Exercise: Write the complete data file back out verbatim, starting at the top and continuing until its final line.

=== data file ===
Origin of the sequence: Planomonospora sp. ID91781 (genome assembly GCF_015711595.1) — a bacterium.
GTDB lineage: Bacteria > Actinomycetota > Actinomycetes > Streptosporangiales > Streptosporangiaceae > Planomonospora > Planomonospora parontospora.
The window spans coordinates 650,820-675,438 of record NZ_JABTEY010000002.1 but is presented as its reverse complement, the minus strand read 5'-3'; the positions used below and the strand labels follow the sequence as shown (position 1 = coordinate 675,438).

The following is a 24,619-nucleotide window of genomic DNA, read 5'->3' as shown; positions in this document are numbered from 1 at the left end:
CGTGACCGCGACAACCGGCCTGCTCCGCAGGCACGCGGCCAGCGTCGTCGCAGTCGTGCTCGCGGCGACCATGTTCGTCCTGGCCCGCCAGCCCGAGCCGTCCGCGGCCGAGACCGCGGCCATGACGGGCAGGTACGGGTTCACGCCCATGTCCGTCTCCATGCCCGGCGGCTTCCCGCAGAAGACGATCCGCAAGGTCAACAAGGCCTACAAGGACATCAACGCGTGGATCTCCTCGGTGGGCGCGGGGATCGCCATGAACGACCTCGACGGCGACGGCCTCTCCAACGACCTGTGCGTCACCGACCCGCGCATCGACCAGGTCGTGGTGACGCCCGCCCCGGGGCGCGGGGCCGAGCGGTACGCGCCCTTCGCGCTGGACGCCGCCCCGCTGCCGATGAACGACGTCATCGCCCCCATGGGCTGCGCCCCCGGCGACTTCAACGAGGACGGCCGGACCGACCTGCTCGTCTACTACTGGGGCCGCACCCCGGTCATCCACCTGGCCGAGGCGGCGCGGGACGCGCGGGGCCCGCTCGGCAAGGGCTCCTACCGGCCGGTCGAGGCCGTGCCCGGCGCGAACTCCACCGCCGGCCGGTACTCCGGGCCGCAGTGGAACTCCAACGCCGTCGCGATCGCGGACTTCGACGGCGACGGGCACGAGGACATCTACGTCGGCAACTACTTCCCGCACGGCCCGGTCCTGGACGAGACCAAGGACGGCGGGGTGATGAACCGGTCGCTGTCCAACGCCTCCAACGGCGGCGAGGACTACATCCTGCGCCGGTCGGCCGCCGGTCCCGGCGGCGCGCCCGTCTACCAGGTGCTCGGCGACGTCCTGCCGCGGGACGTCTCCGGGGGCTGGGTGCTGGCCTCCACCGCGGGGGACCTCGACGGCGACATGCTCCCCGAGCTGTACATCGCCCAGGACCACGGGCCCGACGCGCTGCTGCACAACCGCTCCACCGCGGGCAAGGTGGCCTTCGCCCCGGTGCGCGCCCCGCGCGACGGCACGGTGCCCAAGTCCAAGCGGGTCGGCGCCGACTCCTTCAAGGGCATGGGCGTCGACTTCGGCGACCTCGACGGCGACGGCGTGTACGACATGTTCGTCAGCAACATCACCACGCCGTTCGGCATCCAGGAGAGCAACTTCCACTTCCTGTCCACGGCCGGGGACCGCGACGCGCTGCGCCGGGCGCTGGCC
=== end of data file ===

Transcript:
Origin of the sequence: Planomonospora sp. ID91781 (genome assembly GCF_015711595.1) — a bacterium.
GTDB lineage: Bacteria > Actinomycetota > Actinomycetes > Streptosporangiales > Streptosporangiaceae > Planomonospora > Planomonospora parontospora.
The window spans coordinates 650,820-675,438 of record NZ_JABTEY010000002.1 but is presented as its reverse complement, the minus strand read 5'-3'; the positions used below and the strand labels follow the sequence as shown (position 1 = coordinate 675,438).

The following is a 24,619-nucleotide window of genomic DNA, read 5'->3' as shown; positions in this document are numbered from 1 at the left end:
CGTGACCGCGACAACCGGCCTGCTCCGCAGGCACGCGGCCAGCGTCGTCGCAGTCGTGCTCGCGGCGACCATGTTCGTCCTGGCCCGCCAGCCCGAGCCGTCCGCGGCCGAGACCGCGGCCATGACGGGCAGGTACGGGTTCACGCCCATGTCCGTCTCCATGCCCGGCGGCTTCCCGCAGAAGACGATCCGCAAGGTCAACAAGGCCTACAAGGACATCAACGCGTGGATCTCCTCGGTGGGCGCGGGGATCGCCATGAACGACCTCGACGGCGACGGCCTCTCCAACGACCTGTGCGTCACCGACCCGCGCATCGACCAGGTCGTGGTGACGCCCGCCCCGGGGCGCGGGGCCGAGCGGTACGCGCCCTTCGCGCTGGACGCCGCCCCGCTGCCGATGAACGACGTCATCGCCCCCATGGGCTGCGCCCCCGGCGACTTCAACGAGGACGGCCGGACCGACCTGCTCGTCTACTACTGGGGCCGCACCCCGGTCATCCACCTGGCCGAGGCGGCGCGGGACGCGCGGGGCCCGCTCGGCAAGGGCTCCTACCGGCCGGTCGAGGCCGTGCCCGGCGCGAACTCCACCGCCGGCCGGTACTCCGGGCCGCAGTGGAACTCCAACGCCGTCGCGATCGCGGACTTCGACGGCGACGGGCACGAGGACATCTACGTCGGCAACTACTTCCCGCACGGCCCGGTCCTGGACGAGACCAAGGACGGCGGGGTGATGAACCGGTCGCTGTCCAACGCCTCCAACGGCGGCGAGGACTACATCCTGCGCCGGTCGGCCGCCGGTCCCGGCGGCGCGCCCGTCTACCAGGTGCTCGGCGACGTCCTGCCGCGGGACGTCTCCGGGGGCTGGGTGCTGGCCTCCACCGCGGGGGACCTCGACGGCGACATGCTCCCCGAGCTGTACATCGCCCAGGACCACGGGCCCGACGCGCTGCTGCACAACCGCTCCACCGCGGGCAAGGTGGCCTTCGCCCCGGTGCGCGCCCCGCGCGACGGCACGGTGCCCAAGTCCAAGCGGGTCGGCGCCGACTCCTTCAAGGGCATGGGCGTCGACTTCGGCGACCTCGACGGCGACGGCGTGTACGACATGTTCGTCAGCAACATCACCACGCCGTTCGGCATCCAGGAGAGCAACTTCCACTTCCTGTCCACGGCCGGGGACCGCGACGCGCTGCGCCGGGCGCTGGCC